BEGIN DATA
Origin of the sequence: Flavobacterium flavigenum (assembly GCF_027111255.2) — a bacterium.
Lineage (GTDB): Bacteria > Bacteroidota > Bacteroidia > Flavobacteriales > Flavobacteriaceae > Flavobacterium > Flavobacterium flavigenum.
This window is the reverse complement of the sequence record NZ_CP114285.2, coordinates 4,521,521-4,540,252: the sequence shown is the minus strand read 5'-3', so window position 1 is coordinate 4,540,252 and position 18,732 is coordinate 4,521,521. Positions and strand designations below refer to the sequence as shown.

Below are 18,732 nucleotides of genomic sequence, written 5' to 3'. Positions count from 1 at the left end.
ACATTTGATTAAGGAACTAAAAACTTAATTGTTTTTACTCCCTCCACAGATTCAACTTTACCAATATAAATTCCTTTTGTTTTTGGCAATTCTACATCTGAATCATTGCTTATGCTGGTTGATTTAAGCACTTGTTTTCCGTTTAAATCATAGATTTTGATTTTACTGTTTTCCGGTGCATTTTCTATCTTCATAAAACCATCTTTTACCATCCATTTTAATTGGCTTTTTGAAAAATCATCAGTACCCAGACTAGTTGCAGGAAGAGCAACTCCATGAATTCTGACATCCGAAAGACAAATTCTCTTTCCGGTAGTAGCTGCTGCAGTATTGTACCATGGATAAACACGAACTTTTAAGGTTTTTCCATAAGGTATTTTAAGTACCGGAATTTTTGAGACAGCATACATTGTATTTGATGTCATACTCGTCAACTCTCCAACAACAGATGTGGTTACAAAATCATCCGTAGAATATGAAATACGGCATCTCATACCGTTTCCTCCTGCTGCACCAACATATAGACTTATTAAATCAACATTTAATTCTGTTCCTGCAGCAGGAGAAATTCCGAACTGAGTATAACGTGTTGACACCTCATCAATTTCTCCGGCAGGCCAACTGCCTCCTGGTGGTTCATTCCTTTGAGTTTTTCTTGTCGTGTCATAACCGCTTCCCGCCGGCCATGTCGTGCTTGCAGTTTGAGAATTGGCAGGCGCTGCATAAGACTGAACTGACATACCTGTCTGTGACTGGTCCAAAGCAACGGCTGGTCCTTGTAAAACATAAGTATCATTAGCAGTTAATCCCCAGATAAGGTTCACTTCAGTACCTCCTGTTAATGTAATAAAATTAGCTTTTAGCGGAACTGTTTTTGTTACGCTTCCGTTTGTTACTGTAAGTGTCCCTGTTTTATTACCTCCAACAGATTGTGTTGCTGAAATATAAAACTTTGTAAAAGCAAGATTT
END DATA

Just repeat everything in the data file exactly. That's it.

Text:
Origin of the sequence: Flavobacterium flavigenum (assembly GCF_027111255.2) — a bacterium.
Lineage (GTDB): Bacteria > Bacteroidota > Bacteroidia > Flavobacteriales > Flavobacteriaceae > Flavobacterium > Flavobacterium flavigenum.
This window is the reverse complement of the sequence record NZ_CP114285.2, coordinates 4,521,521-4,540,252: the sequence shown is the minus strand read 5'-3', so window position 1 is coordinate 4,540,252 and position 18,732 is coordinate 4,521,521. Positions and strand designations below refer to the sequence as shown.

Below are 18,732 nucleotides of genomic sequence, written 5' to 3'. Positions count from 1 at the left end.
ACATTTGATTAAGGAACTAAAAACTTAATTGTTTTTACTCCCTCCACAGATTCAACTTTACCAATATAAATTCCTTTTGTTTTTGGCAATTCTACATCTGAATCATTGCTTATGCTGGTTGATTTAAGCACTTGTTTTCCGTTTAAATCATAGATTTTGATTTTACTGTTTTCCGGTGCATTTTCTATCTTCATAAAACCATCTTTTACCATCCATTTTAATTGGCTTTTTGAAAAATCATCAGTACCCAGACTAGTTGCAGGAAGAGCAACTCCATGAATTCTGACATCCGAAAGACAAATTCTCTTTCCGGTAGTAGCTGCTGCAGTATTGTACCATGGATAAACACGAACTTTTAAGGTTTTTCCATAAGGTATTTTAAGTACCGGAATTTTTGAGACAGCATACATTGTATTTGATGTCATACTCGTCAACTCTCCAACAACAGATGTGGTTACAAAATCATCCGTAGAATATGAAATACGGCATCTCATACCGTTTCCTCCTGCTGCACCAACATATAGACTTATTAAATCAACATTTAATTCTGTTCCTGCAGCAGGAGAAATTCCGAACTGAGTATAACGTGTTGACACCTCATCAATTTCTCCGGCAGGCCAACTGCCTCCTGGTGGTTCATTCCTTTGAGTTTTTCTTGTCGTGTCATAACCGCTTCCCGCCGGCCATGTCGTGCTTGCAGTTTGAGAATTGGCAGGCGCTGCATAAGACTGAACTGACATACCTGTCTGTGACTGGTCCAAAGCAACGGCTGGTCCTTGTAAAACATAAGTATCATTAGCAGTTAATCCCCAGATAAGGTTCACTTCAGTACCTCCTGTTAATGTAATAAAATTAGCTTTTAGCGGAACTGTTTTTGTTACGCTTCCGTTTGTTACTGTAAGTGTCCCTGTTTTATTACCTCCAACAGATTGTGTTGCTGAAATATAAAACTTTGTAAAAGCAAGATTT